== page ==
In addition, the blast of Tuesday has further paralyzed every left sector of the country. For instance, the blast has damaged around 90 percent of the hotels in Beirut, causing massive damage to the tourism sector of the country where around 2 million people visited Lebanon in 2018 alone. It is for sure that people running those hotels, people working for those hotels, people selling their stuff to those hotels and the government receiving taxes from those hotels have lost the very businesses, employments, and benefits.

It is also a common consequence that Lebanon has further drowned herself in the ongoing economic crisis due to her own negligence causing a fire in the warehouse which was followed by an explosion of 2,750 tons of Ammonium Nitrate. Despite heavy promises from the international community, Lebanon is to face the long-term consequences, as she is not a normal country like many in the region of the Middle East. The enmity with Israel, the influence of Iran via Hezbollah, and many domestic issues are still there with the same magnitude as those were before the explosion of this Tuesday evening. What has changed is that the situation has got worse. People of Lebanon were already testing the newly formed government in their state and now they are to test their nerves too.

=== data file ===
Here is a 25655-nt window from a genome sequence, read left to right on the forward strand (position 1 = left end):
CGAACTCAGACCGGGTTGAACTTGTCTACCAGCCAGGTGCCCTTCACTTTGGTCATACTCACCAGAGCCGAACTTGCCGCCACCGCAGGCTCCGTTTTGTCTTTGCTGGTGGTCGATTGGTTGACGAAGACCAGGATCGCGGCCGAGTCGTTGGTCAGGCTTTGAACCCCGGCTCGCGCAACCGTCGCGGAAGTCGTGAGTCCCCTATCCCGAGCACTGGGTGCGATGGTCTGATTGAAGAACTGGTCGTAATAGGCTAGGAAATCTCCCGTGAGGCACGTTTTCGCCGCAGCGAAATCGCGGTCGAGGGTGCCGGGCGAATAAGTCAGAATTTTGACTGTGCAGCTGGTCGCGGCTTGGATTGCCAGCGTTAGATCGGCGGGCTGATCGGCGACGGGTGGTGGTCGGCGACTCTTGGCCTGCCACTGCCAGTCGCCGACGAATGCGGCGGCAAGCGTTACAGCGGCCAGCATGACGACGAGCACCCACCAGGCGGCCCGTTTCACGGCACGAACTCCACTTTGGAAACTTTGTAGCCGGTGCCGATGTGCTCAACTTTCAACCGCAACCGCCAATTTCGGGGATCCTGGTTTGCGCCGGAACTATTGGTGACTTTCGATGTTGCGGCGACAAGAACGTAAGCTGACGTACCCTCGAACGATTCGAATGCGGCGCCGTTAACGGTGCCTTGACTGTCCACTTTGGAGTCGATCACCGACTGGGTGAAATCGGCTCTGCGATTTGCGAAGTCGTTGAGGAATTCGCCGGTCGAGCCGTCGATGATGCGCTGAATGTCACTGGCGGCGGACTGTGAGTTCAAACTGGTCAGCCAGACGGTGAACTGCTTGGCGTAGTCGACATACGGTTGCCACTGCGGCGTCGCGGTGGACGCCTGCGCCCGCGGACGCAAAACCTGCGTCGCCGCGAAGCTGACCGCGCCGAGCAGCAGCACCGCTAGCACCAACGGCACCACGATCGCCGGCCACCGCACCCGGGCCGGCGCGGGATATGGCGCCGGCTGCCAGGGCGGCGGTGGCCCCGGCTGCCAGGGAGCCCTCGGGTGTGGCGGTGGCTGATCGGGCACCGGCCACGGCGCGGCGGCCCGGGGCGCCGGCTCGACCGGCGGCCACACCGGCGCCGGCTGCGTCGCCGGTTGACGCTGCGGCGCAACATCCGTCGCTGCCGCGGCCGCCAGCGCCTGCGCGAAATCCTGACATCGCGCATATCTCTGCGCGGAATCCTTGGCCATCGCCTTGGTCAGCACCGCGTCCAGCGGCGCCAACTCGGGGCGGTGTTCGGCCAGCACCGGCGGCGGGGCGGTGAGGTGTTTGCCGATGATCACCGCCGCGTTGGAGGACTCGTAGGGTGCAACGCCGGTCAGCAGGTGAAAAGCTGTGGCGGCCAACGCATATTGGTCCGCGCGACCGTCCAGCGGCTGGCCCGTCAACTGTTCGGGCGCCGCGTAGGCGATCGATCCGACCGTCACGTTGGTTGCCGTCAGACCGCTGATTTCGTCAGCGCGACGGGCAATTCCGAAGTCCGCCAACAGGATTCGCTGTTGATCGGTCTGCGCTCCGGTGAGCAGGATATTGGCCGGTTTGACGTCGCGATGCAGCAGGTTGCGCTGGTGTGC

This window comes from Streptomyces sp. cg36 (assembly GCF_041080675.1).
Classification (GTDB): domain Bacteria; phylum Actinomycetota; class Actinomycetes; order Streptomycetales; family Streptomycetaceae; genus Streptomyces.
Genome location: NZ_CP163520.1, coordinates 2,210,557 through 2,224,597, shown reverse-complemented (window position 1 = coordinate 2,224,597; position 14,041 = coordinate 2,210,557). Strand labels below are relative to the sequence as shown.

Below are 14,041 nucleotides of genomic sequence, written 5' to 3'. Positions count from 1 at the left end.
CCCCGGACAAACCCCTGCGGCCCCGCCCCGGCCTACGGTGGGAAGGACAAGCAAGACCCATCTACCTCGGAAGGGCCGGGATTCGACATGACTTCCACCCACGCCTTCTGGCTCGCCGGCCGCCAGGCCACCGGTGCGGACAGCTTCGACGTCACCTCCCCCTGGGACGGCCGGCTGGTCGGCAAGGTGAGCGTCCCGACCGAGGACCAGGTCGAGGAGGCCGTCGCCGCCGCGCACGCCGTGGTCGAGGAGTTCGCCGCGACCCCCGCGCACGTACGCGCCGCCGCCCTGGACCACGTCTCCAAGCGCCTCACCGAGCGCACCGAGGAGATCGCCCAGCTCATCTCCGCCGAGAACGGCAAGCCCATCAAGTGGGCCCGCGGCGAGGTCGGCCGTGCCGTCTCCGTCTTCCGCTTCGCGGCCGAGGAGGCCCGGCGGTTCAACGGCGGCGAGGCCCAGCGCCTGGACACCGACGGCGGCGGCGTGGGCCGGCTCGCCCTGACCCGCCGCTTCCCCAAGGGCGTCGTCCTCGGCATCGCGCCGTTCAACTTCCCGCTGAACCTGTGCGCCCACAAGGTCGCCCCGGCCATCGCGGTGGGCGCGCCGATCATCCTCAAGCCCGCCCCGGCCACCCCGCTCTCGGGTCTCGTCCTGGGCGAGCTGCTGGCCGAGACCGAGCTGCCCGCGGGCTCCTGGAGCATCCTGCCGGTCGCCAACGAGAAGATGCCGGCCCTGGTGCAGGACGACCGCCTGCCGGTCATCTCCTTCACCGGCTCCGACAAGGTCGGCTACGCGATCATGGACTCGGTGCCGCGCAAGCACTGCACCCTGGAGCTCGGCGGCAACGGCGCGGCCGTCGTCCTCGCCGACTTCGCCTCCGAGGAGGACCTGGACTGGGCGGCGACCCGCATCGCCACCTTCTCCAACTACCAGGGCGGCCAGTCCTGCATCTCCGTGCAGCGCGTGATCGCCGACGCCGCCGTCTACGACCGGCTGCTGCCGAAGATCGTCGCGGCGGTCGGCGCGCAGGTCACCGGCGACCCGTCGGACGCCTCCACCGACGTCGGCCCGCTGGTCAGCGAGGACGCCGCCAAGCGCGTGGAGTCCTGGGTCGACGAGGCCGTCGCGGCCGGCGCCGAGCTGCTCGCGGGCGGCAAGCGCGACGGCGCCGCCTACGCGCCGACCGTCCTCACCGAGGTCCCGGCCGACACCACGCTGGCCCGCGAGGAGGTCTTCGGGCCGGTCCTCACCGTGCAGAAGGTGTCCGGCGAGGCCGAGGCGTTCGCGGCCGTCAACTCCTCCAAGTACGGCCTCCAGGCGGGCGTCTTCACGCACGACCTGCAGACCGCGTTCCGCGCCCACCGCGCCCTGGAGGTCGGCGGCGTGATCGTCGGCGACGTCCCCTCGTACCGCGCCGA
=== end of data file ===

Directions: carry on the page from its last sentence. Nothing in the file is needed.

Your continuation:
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To conclude, Lebanon, its citizens, and its government are supposed to bear the consequences of this negligence and the international community is to be tested on humanitarian grounds here in Beirut. Besides, the Lebanese economy’s death has become more certain with this blast and now it is worth waiting to witness what happens next in the country regarding its economic uplift or further downfall.

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Note: Pictures’ courtesy does not belong to the writer.

Middle East Writer